Google+ Followers

Thursday, September 8, 2016

Pope tells Benedictines that monasteries are oases of mercy

At noon today, in the Sala Clementina at the Vatican Apostolic Palace, the Holy Father, Pope Francis received in audience those who are participating in the International Congress of Benedictine Abbots.


Speech of His Holiness, Pope Francis
addressed to members of the 
International Congress of Benedictine Abbots and Abbesses

Dear Father Abbots,
Dear Sisters,

I welcome all of you with joy.  I greet the Abbot Primate, Dom Notker Wolf, who I thank for his courteous words and above all for the precious service offered during these past years.  After sixteen years at his post, I wonder: who can stop this man?  Your International Congress, which regularly brings you to Rome to reflect on the monastic charism received from Saint Benedict and how you can remain faithful to it in a changing world, has special meaning on this occasion, in the context of the Jubilee of Mercy.  The same Christ invites us to be merciful as the Father is merciful (Lk 6:36); and you are privileged witnesses of this how, of this merciful way of being that we learn from God.  In fact, if it is only in contemplating Jesus Christ that we discover the merciful face of the Father (cf Bull of Indiction, 1), the monastic life certainly constitutes a way to enter into this contemplative experience and to translate it into personal and collective witness.

The world today demonstrates more and more clearly its need for mercy; but this is not a slogan or a recipe: it is the heart of the Christian life and at the same time, her way of being, the breath that enlivens interpersonal relationships and makes us attentive to those who are in need, in solidarity with them.  This is what ultimately demonstrates the authenticity and the credibility of the message of which the Church is the guardian and the herald.  Well, in this time and in this Church called to focus more and more on her essentials, monastic men and women are entrusted, by means of their vocation, with a particular gift and a special responsibility: to keep the spiritual oases alive, where pastors and the faithful can discover the sources of divine mercy.  For this reason, in the recent Apostolic Constitution Vultum Dei quaerere, I address all contemplative women, and by extension, all contemplative men as well:  The 'ora et labora' (work and pray) of the Benedictine tradition should always be your inspiration and help you to find the right balance between seeking the Absolute and commitment to your daily chores, between the peace of contemplation and the effort expended in work (VDQ, 32).

Seeking, with the grace of God, to live mercifully in your community, you proclaim evangelical fraternity in all your monasteries scattered throughout all corners of the planet; and you do this in the silence that works so eloquently, leaving room for God to speak in the world that is often so loud and distracted.  The silence that you observe and of which you are guardians is the necessary prerequisite to that gaze of faith that enables us to welcome God’s presence into our own life, that of the brothers and sisters given us by the Lord, and the events of today’s world (VDQ, 33).  Even though you live apart from the rest of the world, your cloister is not sterile, indeed, it is an an enrichment and not an obstacle to communion (VDQ, 31).  Your work, in harmony with prayer, makes you participants in the creative work of God and demonstrates your solidarity with the poor who cannot live without work (VDQ, 32).  With your characteristic hospitality, you can encounter the most wounded and distanced hearts, the hearts of those who find themselves in conditions of serious human and spiritual poverty.  As well, your commitment to the formation and education of young people is very appreciated and highly qualified.  The students in your schools, in addition to their studies and to your witness of life, can themselves become experts in that humanism, emanating from the Benedictine Rule.  And your contemplative life is also a privileged channel for nourishing communion with our brothers in the Eastern Churches.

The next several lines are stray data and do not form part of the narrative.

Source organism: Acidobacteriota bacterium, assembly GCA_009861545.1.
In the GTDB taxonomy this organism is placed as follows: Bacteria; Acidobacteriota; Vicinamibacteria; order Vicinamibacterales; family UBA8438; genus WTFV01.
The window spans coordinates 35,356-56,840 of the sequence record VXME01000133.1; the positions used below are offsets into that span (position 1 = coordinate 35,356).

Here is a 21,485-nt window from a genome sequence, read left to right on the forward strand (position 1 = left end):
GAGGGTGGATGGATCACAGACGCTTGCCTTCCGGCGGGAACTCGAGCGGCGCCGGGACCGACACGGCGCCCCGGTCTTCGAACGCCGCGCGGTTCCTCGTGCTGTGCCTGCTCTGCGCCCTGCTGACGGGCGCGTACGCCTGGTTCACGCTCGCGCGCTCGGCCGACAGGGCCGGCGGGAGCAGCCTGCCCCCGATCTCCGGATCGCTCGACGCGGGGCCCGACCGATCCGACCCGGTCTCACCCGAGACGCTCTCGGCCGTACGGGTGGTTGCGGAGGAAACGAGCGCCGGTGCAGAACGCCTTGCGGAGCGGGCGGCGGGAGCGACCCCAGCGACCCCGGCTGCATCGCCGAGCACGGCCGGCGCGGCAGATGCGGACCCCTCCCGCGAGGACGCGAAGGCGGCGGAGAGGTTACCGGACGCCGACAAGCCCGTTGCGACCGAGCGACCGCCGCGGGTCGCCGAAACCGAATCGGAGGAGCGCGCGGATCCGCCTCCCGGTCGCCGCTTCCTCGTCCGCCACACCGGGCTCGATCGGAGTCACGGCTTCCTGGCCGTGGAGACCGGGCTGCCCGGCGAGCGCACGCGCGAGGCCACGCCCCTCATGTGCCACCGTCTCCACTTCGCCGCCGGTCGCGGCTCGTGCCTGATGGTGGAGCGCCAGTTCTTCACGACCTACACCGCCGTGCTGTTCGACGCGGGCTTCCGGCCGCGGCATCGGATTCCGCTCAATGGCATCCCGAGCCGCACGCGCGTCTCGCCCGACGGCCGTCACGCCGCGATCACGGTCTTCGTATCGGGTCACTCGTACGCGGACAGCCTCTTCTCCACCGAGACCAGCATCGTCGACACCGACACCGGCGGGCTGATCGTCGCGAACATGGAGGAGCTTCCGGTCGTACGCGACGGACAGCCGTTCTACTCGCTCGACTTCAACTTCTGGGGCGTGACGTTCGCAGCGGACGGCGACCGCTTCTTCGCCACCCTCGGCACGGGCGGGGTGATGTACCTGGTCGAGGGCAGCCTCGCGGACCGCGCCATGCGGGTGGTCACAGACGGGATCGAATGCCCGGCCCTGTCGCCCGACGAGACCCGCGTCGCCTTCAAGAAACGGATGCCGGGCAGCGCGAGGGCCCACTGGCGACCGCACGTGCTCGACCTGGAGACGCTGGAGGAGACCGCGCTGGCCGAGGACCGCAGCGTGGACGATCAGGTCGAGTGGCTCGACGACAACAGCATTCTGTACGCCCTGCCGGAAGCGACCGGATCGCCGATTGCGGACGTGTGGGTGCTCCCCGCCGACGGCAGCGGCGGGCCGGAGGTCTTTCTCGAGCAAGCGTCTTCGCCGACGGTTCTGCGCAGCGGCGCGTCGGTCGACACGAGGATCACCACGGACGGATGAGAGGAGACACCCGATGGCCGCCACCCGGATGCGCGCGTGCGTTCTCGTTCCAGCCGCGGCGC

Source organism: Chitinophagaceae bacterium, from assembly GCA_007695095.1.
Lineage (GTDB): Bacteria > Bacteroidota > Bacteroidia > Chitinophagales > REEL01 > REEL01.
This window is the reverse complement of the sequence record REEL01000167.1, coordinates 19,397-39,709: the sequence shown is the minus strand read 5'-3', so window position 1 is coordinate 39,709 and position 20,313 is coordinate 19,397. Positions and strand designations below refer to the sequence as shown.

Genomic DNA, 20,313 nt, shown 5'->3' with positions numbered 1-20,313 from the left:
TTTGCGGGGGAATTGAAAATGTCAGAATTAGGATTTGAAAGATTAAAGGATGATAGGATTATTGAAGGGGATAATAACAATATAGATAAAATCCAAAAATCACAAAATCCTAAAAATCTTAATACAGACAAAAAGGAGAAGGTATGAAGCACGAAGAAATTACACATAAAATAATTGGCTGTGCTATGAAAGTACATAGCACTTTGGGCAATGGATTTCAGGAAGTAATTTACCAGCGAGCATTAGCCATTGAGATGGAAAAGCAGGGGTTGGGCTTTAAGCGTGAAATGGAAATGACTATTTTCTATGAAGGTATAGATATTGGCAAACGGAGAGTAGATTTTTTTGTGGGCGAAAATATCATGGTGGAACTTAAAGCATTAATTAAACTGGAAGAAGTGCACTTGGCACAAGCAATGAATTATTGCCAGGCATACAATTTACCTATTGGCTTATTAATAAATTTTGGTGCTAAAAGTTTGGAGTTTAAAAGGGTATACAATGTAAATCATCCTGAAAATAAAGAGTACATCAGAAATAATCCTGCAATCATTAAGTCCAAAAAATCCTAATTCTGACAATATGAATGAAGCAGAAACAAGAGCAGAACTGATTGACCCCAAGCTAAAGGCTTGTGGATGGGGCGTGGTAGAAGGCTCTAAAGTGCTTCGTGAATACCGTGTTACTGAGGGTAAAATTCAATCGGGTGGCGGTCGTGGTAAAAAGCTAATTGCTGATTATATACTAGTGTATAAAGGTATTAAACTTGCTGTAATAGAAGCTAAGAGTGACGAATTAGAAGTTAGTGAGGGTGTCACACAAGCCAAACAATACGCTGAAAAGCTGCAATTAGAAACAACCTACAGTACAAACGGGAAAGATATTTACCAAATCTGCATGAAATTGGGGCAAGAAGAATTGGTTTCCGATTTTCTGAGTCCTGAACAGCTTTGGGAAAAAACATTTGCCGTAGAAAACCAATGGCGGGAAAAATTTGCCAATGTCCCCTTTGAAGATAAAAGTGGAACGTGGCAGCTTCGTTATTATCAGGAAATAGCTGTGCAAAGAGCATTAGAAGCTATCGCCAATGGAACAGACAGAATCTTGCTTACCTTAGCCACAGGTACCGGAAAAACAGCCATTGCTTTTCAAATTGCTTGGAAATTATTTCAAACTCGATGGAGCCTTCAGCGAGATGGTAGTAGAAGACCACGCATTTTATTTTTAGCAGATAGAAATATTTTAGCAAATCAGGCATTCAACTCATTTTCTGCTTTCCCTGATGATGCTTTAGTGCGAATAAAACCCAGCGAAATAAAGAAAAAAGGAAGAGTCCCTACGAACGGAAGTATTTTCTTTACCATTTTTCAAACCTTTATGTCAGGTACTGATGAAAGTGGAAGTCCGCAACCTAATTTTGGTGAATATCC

The occasion of this International Congress strengthens your Federation, in order that the service of communion and cooperation between your monasteries may be evermore and better strengthened.  Do not allow yourselves to be discouraged if the members of monastic communities should diminish in number or increase in their age; on the contrary, maintain the zeal of your witness, even in the most difficult of situations today, in faithfulness to your charism and with courage to found new communities.  Your service to the Church is very precious.  Even in our time, there is a need for men and women who prefer nothing to the love of Christ (cf Rule of Saint Benedict, 4:21; 72:11), who are nourished daily with the Word of God, who worthily celebrate the holy liturgies, and who work joyfully and in harmony with creation.

Dear brothers and sisters, I thank you for your visit.  I bless you and accompany you with my prayers; and I also ask you, please, pray for me, I need your prayers.  Thank you.
(Original text in Italian)
Post a Comment